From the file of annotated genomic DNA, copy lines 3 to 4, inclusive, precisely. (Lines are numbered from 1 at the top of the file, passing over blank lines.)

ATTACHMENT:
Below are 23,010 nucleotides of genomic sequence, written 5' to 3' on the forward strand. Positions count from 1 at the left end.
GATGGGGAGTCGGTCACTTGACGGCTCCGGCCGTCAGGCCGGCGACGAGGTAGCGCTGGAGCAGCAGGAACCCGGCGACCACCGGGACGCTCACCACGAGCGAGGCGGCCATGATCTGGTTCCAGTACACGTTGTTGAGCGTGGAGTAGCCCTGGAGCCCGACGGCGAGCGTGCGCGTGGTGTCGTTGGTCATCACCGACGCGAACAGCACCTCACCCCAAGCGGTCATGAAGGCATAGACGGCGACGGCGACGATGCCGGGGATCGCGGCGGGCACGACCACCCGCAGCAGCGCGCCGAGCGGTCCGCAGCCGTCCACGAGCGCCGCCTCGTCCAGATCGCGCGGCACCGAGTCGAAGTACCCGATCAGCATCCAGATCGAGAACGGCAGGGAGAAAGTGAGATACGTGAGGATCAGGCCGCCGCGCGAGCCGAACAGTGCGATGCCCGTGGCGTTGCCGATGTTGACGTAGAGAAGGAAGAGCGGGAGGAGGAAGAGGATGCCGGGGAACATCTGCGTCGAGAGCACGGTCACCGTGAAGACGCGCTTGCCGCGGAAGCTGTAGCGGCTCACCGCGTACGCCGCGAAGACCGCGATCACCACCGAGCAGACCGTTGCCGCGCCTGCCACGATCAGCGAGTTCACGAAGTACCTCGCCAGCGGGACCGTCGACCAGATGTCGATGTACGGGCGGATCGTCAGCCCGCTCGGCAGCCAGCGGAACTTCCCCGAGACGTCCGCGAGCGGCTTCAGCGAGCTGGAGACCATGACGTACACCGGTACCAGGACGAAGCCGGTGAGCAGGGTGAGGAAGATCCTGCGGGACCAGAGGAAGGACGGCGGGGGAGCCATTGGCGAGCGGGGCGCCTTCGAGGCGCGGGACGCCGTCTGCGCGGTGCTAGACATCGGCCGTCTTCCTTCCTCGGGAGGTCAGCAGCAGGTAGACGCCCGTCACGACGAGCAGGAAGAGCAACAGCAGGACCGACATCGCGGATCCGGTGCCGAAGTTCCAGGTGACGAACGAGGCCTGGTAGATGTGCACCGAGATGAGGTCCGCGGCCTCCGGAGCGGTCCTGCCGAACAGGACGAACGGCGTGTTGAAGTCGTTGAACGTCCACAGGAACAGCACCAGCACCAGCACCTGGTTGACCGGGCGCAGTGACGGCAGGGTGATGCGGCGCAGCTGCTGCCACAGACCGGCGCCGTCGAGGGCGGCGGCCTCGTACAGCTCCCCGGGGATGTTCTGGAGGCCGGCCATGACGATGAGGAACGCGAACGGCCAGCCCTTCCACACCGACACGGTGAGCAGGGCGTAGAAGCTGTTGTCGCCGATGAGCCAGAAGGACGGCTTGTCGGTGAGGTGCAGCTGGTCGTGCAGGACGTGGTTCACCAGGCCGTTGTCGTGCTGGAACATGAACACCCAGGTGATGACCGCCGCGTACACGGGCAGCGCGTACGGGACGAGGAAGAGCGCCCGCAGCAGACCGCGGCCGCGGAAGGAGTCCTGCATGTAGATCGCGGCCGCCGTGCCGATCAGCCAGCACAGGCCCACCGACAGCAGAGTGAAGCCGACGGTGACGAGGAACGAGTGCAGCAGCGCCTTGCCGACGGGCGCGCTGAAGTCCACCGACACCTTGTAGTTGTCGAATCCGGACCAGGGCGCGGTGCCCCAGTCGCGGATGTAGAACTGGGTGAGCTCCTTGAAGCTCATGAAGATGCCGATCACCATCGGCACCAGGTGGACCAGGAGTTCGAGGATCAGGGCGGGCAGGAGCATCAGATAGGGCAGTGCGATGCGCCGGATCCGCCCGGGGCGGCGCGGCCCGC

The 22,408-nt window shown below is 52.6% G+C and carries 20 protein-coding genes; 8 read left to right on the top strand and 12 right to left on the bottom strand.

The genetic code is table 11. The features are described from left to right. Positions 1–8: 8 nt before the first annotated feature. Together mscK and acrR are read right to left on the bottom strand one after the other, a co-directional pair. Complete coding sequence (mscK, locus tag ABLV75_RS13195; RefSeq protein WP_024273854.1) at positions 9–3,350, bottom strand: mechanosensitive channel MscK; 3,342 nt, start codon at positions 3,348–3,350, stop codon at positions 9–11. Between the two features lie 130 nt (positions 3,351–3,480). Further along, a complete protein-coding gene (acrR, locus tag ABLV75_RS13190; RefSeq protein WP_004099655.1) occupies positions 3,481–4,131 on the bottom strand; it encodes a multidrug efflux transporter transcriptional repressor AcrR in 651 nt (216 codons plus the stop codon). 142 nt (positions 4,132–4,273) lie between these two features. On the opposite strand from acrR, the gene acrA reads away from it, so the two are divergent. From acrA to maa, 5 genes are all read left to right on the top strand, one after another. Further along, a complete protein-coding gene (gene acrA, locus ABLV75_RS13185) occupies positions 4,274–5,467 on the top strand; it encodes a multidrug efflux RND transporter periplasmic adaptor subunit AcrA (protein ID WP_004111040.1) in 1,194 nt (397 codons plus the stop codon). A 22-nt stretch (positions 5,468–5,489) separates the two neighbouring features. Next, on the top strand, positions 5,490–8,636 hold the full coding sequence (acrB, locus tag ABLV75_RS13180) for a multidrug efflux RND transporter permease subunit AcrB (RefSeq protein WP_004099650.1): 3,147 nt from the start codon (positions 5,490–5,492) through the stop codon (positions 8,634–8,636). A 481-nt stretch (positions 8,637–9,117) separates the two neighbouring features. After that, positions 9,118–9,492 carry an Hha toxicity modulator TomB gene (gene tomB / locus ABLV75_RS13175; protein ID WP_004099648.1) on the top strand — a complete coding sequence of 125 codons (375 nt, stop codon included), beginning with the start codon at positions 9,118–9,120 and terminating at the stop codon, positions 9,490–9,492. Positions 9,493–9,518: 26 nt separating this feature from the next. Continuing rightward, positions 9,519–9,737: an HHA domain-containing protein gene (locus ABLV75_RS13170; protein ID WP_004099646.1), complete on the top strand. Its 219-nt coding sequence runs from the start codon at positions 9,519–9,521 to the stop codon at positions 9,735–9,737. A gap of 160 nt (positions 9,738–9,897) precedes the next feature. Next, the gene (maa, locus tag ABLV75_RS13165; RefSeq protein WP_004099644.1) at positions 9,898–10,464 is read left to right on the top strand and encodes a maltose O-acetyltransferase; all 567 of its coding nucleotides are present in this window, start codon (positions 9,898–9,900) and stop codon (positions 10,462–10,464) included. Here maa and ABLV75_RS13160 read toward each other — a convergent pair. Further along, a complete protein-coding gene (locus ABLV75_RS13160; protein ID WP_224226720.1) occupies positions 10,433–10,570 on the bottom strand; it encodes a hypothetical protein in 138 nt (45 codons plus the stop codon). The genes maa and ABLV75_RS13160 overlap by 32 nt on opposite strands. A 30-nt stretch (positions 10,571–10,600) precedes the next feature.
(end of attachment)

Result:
The 22,408-nt window shown below is 52.6% G+C and carries 20 protein-coding genes; 8 read left to right on the top strand and 12 right to left on the bottom strand.

The genetic code is table 11. The features are described from left to right. Positions 1–8: 8 nt before the first annotated feature. Together mscK and acrR are read right to left on the bottom strand one after the other, a co-directional pair. Complete coding sequence (mscK, locus tag ABLV75_RS13195; RefSeq protein WP_024273854.1) at positions 9–3,350, bottom strand: mechanosensitive channel MscK; 3,342 nt, start codon at positions 3,348–3,350, stop codon at positions 9–11. Between the two features lie 130 nt (positions 3,351–3,480). Further along, a complete protein-coding gene (acrR, locus tag ABLV75_RS13190; RefSeq protein WP_004099655.1) occupies positions 3,481–4,131 on the bottom strand; it encodes a multidrug efflux transporter transcriptional repressor AcrR in 651 nt (216 codons plus the stop codon). 142 nt (positions 4,132–4,273) lie between these two features. On the opposite strand from acrR, the gene acrA reads away from it, so the two are divergent. From acrA to maa, 5 genes are all read left to right on the top strand, one after another. Further along, a complete protein-coding gene (gene acrA, locus ABLV75_RS13185) occupies positions 4,274–5,467 on the top strand; it encodes a multidrug efflux RND transporter periplasmic adaptor subunit AcrA (protein ID WP_004111040.1) in 1,194 nt (397 codons plus the stop codon). A 22-nt stretch (positions 5,468–5,489) separates the two neighbouring features. Next, on the top strand, positions 5,490–8,636 hold the full coding sequence (acrB, locus tag ABLV75_RS13180) for a multidrug efflux RND transporter permease subunit AcrB (RefSeq protein WP_004099650.1): 3,147 nt from the start codon (positions 5,490–5,492) through the stop codon (positions 8,634–8,636). A 481-nt stretch (positions 8,637–9,117) separates the two neighbouring features. After that, positions 9,118–9,492 carry an Hha toxicity modulator TomB gene (gene tomB / locus ABLV75_RS13175; protein ID WP_004099648.1) on the top strand — a complete coding sequence of 125 codons (375 nt, stop codon included), beginning with the start codon at positions 9,118–9,120 and terminating at the stop codon, positions 9,490–9,492. Positions 9,493–9,518: 26 nt separating this feature from the next. Continuing rightward, positions 9,519–9,737: an HHA domain-containing protein gene (locus ABLV75_RS13170; protein ID WP_004099646.1), complete on the top strand. Its 219-nt coding sequence runs from the start codon at positions 9,519–9,521 to the stop codon at positions 9,735–9,737. A gap of 160 nt (positions 9,738–9,897) precedes the next feature. Next, the gene (maa, locus tag ABLV75_RS13165; RefSeq protein WP_004099644.1) at positions 9,898–10,464 is read left to right on the top strand and encodes a maltose O-acetyltransferase; all 567 of its coding nucleotides are present in this window, start codon (positions 9,898–9,900) and stop codon (positions 10,462–10,464) included. Here maa and ABLV75_RS13160 read toward each other — a convergent pair. Further along, a complete protein-coding gene (locus ABLV75_RS13160; protein ID WP_224226720.1) occupies positions 10,433–10,570 on the bottom strand; it encodes a hypothetical protein in 138 nt (45 codons plus the stop codon). The genes maa and ABLV75_RS13160 overlap by 32 nt on opposite strands. A 30-nt stretch (positions 10,571–10,600) precedes the next feature.